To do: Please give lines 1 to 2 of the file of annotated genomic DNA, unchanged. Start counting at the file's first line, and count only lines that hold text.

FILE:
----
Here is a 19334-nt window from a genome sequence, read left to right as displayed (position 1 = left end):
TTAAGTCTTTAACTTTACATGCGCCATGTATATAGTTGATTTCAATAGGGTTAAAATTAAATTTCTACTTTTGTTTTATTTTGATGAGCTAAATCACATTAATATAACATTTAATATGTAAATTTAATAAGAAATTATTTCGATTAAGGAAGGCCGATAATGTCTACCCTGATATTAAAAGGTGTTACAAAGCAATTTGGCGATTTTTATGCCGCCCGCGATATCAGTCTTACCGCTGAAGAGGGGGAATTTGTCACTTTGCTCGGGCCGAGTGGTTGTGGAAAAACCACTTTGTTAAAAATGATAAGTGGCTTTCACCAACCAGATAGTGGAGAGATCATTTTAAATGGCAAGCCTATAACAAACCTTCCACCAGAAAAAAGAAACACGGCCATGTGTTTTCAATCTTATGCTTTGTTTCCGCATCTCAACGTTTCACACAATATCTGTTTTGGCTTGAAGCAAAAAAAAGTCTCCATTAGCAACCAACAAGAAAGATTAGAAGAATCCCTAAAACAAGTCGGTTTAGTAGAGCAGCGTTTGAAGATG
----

Here is a 19334-nt window from a genome sequence, read left to right as displayed (position 1 = left end):
TTAAGTCTTTAACTTTACATGCGCCATGTATATAGTTGATTTCAATAGGGTTAAAATTAAATTTCTACTTTTGTTTTATTTTGATGAGCTAAATCACATTAATATAACATTTAATATGTAAATTTAATAAGAAATTATTTCGATTAAGGAAGGCCGATAATGTCTACCCTGATATTAAAAGGTGTTACAAAGCAATTTGGCGATTTTTATGCCGCCCGCGATATCAGTCTTACCGCTGAAGAGGGGGAATTTGTCACTTTGCTCGGGCCGAGTGGTTGTGGAAAAACCACTTTGTTAAAAATGATAAGTGGCTTTCACCAACCAGATAGTGGAGAGATCATTTTAAATGGCAAGCCTATAACAAACCTTCCACCAGAAAAAAGAAACACGGCCATGTGTTTTCAATCTTATGCTTTGTTTCCGCATCTCAACGTTTCACACAATATCTGTTTTGGCTTGAAGCAAAAAAAAGTCTCCATTAGCAACCAACAAGAAAGATTAGAAGAATCCCTAAAACAAGTCGGTTTAGTAGAGCAGCGTTTGAAGATG